Ellen Abbott, WRVO

(WRVO) Rep. John Katko (R-Camillus) Friday joined local families and professionals who deal with the opioid epidemic to applaud passage of a sweeping piece of federal legislation meant to deal with that crisis.

Bret Jaspers / WSKG News


A recent change from the federal government raised the limit on how many addiction patients a doctor can treat with a particular drug. But one area doctor warns it’s not a silver bullet.

The Senate on Wednesday overwhelmingly approved a bill intended to change the way police and health care workers treat people struggling with opioid addictions.

The bill, which had previously passed the House, will now be sent to President Obama. He has indicated that he will sign it, despite concerns that it doesn't provide enough funding.


Governor Cuomo recently signed into law a legislative package aimed at addressing the opioid epidemic in New York state. The laws passed will help remove some of the barriers that can prevent those in need from getting help, and will ramp up prevention efforts by limiting the number of days a doctor can prescribe opioids and expand community education efforts.

NYS OASAS / Flickr


Among the recommendations of Governor Cuomo’s heroin task force are a few ideas to improve access to treatment.


(WXXI) Limited opioid prescriptions, greater funding for addiction treatment and more support for people trying to stay clean: those are some of the proposals for attacking New York's heroin and opioid problem released by Gov. Andrew Cuomo Thursday. 

Bret Jaspers / WSKG News




Getting insurance coverage for addiction treatment is a huge area of concern for families. In the current opioid epidemic, there’s a deep divide between what companies say is medically necessary and the kind of treatment patients--and their families--want.


The list of potential solutions to the opioid crisis that has killed thousands of Pennsylvanians is long, and many state lawmakers are interested in addressing the crisis. For their part, the Wolf administration is pushing a new proposal to treat people who are already addicted to heroin or other drugs.

Tom Magnarelli, WRVO

(WRVO) Lt. Gov. Kathy Hochul wants to know what New Yorkers think the state can do to address the heroin and opioid epidemic. Hochul is traveling with a drug task force panel across the state, listening to local experts share their experiences.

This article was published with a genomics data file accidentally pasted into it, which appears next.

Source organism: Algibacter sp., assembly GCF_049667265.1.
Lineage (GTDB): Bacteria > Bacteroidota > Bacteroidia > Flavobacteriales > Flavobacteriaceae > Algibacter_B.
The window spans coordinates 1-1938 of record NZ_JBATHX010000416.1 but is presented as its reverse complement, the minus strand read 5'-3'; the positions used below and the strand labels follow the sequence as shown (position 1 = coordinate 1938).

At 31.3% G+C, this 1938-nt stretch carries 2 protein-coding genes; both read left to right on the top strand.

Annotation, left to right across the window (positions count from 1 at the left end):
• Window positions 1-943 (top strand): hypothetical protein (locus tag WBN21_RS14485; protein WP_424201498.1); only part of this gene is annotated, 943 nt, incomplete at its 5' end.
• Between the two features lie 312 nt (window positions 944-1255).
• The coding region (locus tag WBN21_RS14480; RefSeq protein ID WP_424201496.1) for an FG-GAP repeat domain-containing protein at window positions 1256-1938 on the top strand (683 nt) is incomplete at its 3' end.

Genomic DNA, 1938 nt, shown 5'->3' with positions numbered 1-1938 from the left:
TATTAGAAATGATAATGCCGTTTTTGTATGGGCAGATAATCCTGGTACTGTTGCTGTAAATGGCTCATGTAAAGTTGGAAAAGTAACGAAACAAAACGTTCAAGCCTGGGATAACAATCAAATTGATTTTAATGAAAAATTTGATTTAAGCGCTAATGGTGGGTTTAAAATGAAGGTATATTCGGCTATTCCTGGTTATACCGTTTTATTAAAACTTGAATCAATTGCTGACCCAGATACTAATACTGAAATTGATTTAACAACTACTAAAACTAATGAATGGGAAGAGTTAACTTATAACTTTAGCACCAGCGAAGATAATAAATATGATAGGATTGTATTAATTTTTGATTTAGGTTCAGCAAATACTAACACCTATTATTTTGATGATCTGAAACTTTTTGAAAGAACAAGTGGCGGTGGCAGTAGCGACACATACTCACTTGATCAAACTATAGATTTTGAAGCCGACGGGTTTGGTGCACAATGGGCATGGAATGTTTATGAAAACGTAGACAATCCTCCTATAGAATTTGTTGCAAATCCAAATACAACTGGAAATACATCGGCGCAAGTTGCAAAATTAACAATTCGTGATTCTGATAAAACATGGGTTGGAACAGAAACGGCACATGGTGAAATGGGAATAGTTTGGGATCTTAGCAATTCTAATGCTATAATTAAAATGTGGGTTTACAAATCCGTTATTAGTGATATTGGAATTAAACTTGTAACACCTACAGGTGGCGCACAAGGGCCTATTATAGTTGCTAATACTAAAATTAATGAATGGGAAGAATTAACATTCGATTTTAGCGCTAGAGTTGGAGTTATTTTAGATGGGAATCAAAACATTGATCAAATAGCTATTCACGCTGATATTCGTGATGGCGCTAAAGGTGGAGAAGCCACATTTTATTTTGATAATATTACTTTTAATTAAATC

Bret Jaspers / WSKG News

Broome Co. Executive Debbie Preston got specific today on the destination of the state money Gov. Andrew Cuomo announced yesterday: staff who help people entering addiction treatment, and who help their families work through the complicated red tape that accompanies insurance and addiction treatment. 

Scientists and doctors say the case is clear: The best way to tackle the country's opioid epidemic is to get more people on medications that have been proven in studies to reduce relapses and, ultimately, overdoses.

Yet, only a fraction of the more than 4 million people believed to abuse prescription painkillers or heroin in the U.S. are being given what's called medication-assisted treatment.

Marie Cusick / WITF

The opioid epidemic has hit every part of Pennsylvania - with increased use of powerful drugs like heroin, OxyContin, and Percocet. Governor Tom Wolf's administration has been trying to get a handle on the next steps needed with roundtable discussions across the state.

Ellen Abbott / WRVO News

(WRVO) Abuse of a common over-the-counter drug is the latest side effect of the heroin epidemic.Loperamide, more commonly known by the brand name Imodium, is used by most people to treat diarrhea. 

Tom Magnarelli, WRVO

(WRVO) Last month, the Centers for Disease Control and Prevention issued new guidelines on how doctors prescribe opioids for chronic pain. Democratic Sen. Kirsten Gillibrand and Republican Rep. John Katko want to see those guidelines pushed even further.